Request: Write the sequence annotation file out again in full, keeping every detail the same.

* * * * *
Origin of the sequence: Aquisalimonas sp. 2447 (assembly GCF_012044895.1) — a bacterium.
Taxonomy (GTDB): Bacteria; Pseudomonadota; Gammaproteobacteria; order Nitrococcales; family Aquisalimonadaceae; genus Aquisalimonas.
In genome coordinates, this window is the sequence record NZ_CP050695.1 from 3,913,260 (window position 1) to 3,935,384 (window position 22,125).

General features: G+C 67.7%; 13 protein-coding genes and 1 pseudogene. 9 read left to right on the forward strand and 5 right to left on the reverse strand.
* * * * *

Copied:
Origin of the sequence: Aquisalimonas sp. 2447 (assembly GCF_012044895.1) — a bacterium.
Taxonomy (GTDB): Bacteria; Pseudomonadota; Gammaproteobacteria; order Nitrococcales; family Aquisalimonadaceae; genus Aquisalimonas.
In genome coordinates, this window is the sequence record NZ_CP050695.1 from 3,913,260 (window position 1) to 3,935,384 (window position 22,125).

General features: G+C 67.7%; 13 protein-coding genes and 1 pseudogene. 9 read left to right on the forward strand and 5 right to left on the reverse strand.